The Dillards - Old Road New Again
It’s been almost 30 years since the Dillards released their last studio album. In the ensuing years, only Rodney Dillard is still alive from the original line-up that set the band in motion way back in 1962. He is joined here by current band members Beverly Cotten-Dillard, Gary Smith, Tony Wray, and George Giddens along with special guest appearances from such luminaries as Don Henley, Ricky Skaggs, Sharon and Cheryl White, Herb Pedersen, Bernie Leadon and Sam Bush. The album is full of twists and turns throughout ... the band hasn’t lost its knack for putting melody in all the right places and while the melody is sometimes offset by melancholy, there’s a humorous and political side to the band as well not to mention some fiery picking as to be expected. In short, this is the Dillards in top form … and it’s an absolute blast!
The original line-up included Rodney's brother, Doug, Dean Webb and Mitch Jayne. One of their picking buddies early on was the wildly inventive John Hartford. The Dillards came from a strong bluegrass tradition but with their novel, light-hearted approach, coupled with the fact that during the 1960s, they themselves were a younger group, they helped bring bluegrass to a wider audience, both through their records and their appearances on television and film. Without the Dillards and their influence on the Byrds, the Flying Burritos and the Eagles, there might not have been contemporary country-rock as we now know it. Very much a family affair, the Dillards survived folk revival waves and ripples as well as country-rock's semi-successful bid for domination of rock's middle ground, all the while remaining one of the most popular bluegrass bands in America. Their influence was spread far and wide from Elton John to Led Zeppelin to the newgrass bands that emerged during the 1970s, hence the impressive line-up of guest singers and musicians to be heard here.
Lead-off track Earthman provides a sweetly shimmering introduction that seduces listeners right from the get-go. It’s a reflective, melodic tune, with stripped back instrumentation that focuses mainly on guitar, mandolin and fiddle with Herb Pedersen adding to the smooth Laurel Canyon harmonies. They add a bluegrass flair to the old 1960s pop classic Save The Last Dance For Me. Sharon and Cheryl White provide warm, enjoyable vocals alongside delicate percussion and bass that keep it all in motion with fiddle, guitar, banjo and mandolin flourishes. Mike Reid’s Always Gonna Be You seeped in wistful repose, is a gorgeous Rodney and Beverly duet with Don Henley adding sweet harmonies on the chorus. A simple yet effective clawhammer banjo and string quartet is proof that fury and frenzy isn’t necessarily needed to make an exacting impression. Listen in particular to the way Rodney and Herb weave their voices and a lilting fiddle together on Common Man a song of contentment that is rare and beautiful. Sweet Companion, a co-write by Sally Barris, Jessi Alexander and Jon Randall is a delightful song about a couple who have left troubles behind as they celebrate the joy of each other … conjugal and musical bliss with a rolling melody guided by acoustic guitar, fiddle and mandolin.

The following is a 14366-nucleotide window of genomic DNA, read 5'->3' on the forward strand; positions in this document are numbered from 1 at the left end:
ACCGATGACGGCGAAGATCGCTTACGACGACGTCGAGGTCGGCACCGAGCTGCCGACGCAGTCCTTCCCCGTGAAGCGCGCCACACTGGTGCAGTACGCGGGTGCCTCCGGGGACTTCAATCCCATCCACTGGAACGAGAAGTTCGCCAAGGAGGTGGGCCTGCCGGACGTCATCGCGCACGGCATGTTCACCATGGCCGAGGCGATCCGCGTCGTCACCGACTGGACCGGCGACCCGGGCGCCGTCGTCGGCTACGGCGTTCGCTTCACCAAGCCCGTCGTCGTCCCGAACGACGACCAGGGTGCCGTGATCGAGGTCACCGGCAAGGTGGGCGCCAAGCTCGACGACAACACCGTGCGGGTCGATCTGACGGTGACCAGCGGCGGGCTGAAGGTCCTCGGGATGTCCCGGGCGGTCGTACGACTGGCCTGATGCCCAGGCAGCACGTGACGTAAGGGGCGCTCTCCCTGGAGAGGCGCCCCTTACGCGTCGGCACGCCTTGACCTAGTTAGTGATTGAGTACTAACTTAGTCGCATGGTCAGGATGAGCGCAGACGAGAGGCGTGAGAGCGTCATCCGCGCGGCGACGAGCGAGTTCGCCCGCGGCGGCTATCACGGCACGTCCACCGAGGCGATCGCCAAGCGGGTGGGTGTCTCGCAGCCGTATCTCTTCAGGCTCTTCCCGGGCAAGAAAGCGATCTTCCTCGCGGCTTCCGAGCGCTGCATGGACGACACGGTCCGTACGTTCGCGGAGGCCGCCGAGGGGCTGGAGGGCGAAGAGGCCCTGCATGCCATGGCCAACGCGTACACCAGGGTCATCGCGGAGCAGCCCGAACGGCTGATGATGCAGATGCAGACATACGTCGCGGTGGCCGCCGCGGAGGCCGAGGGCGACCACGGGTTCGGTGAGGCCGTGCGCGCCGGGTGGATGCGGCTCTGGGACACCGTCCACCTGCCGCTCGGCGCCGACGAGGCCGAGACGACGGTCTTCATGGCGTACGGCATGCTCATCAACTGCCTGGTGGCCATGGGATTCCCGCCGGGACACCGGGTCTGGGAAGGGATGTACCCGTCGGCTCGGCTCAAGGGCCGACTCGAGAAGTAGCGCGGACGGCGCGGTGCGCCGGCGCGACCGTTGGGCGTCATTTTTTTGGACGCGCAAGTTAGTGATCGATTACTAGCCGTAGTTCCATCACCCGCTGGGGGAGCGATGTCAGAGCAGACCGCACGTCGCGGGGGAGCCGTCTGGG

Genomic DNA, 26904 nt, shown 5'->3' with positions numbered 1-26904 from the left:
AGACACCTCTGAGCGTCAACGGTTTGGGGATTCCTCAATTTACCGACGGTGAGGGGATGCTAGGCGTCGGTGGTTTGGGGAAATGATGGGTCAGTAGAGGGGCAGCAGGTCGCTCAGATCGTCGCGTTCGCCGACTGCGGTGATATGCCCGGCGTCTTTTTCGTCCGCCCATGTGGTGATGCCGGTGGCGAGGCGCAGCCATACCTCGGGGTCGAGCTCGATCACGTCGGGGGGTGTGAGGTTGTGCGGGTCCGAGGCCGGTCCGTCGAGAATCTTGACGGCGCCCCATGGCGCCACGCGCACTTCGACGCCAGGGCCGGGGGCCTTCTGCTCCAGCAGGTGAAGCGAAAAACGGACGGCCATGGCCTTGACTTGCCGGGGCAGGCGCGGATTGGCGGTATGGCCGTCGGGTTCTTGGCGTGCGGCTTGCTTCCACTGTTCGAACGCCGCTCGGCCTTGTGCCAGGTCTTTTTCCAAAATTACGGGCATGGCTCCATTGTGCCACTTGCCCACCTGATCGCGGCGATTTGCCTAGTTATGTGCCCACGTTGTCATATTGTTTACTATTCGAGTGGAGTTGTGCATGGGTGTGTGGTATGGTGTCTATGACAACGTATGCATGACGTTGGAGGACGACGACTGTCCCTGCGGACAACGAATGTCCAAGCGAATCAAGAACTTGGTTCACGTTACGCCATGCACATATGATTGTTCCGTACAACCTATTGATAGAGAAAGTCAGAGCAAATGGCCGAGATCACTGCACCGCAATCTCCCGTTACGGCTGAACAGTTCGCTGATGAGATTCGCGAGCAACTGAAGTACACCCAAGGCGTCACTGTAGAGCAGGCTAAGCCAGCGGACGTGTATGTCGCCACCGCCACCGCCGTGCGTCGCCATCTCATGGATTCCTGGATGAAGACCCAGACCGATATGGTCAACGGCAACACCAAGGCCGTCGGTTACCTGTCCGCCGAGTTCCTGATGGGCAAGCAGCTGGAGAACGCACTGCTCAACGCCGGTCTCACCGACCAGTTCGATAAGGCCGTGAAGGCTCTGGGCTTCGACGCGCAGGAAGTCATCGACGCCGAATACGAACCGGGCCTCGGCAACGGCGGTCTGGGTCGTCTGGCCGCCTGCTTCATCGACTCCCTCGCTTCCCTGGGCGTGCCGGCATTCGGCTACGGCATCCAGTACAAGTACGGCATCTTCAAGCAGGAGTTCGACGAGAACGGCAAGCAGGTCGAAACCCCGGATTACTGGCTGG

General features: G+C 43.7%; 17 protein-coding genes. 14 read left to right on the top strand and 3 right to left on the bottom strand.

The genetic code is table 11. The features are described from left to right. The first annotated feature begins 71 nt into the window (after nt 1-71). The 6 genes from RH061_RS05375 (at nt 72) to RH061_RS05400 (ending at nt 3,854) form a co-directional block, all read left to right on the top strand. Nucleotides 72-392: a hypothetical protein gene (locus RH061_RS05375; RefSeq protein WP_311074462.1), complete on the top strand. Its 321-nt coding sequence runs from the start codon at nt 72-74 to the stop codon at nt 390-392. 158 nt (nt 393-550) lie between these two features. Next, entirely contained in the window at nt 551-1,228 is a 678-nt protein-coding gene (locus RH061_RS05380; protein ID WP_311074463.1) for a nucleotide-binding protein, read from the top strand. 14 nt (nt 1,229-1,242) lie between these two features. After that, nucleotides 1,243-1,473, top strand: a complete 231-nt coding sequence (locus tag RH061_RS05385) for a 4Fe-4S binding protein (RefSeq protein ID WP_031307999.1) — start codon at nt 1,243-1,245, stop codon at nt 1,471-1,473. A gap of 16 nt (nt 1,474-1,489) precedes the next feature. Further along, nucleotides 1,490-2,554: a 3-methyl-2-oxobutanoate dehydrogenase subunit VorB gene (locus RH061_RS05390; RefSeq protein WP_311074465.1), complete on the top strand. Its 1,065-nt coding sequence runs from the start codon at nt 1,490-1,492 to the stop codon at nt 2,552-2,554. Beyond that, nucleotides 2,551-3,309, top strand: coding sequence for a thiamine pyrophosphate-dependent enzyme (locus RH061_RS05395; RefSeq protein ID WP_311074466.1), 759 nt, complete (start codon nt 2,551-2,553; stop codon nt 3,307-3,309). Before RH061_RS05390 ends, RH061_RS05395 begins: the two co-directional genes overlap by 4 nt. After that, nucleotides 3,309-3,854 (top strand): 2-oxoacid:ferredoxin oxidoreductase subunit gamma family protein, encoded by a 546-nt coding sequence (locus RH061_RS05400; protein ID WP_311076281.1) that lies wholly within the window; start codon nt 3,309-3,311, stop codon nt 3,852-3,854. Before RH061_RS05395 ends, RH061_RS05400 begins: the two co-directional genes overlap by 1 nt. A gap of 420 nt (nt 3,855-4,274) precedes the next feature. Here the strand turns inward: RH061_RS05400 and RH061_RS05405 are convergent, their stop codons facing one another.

Barnyard melodies have been a part of old time and bluegrass music from the earliest days. Tunes like Arkansas Traveller, Chicken Reel, Turkey In The Straw and Cluck Old Hen are emblematic of this style, some using a sort of musical onomatopoeia to mimic the sounds of the creatures that would populate the world where rural Americans lived during the 20th century. The Dillards offer their own take with Funky Ole Hen featuring Beverly on clawhammer banjo and vocals. She kicks it into drive on a self-penned song that begs to have a whole room of people up clogging to it. Take Me Along for the Ride is a politically charged song about the misconceptions of the American Dream. Co-written by Rodney and Mitch Jayne in the early 1990s this is powered by symbolic lyrics, driving acoustic guitar/fiddle and steady acoustics, the song brings a light sound to a heavy topic. Not to my liking, though, is the flag-waving Tearing Our Liberty Down, a song that belongs more to Hank Williams Jr than on this album. They redeem themselves neatly with My Last Sunset a positive look back on a life well-lived with a definite Eagles-esque sound with rolling banjo, toe-tapping rhythm and west coast harmonies provided by Herb Pedersen and Don Henley. That is followed by the title song, a mini-history of the Dillards’ musical journey that name-checks many of the California acts that they influenced from the Kentucky Colonels through the Nitty Gritty Dirt Band to the Eagles, Linda Ronstadt and Buffalo Springfield. It’s fitting that Bernie Leadon, Don Henley and Herb Pedersen add their harmony vocals to this memorable song.
After a lengthy absence it is plainly obvious that the Dillards found a voice in the studio as a conversation between old friends. There is a simplicity to the music that makes for a sound that is airy and clean, signalling that the members of this group know how to cut away the fat in the studio and come away with a fine-tuned mix of bluegrass and west coast country-rock. They show a certain amount of restraint even when combining their collective efforts, easing into the instrumental arrangements with quiet confidence without feeling the need to overwhelm the listener.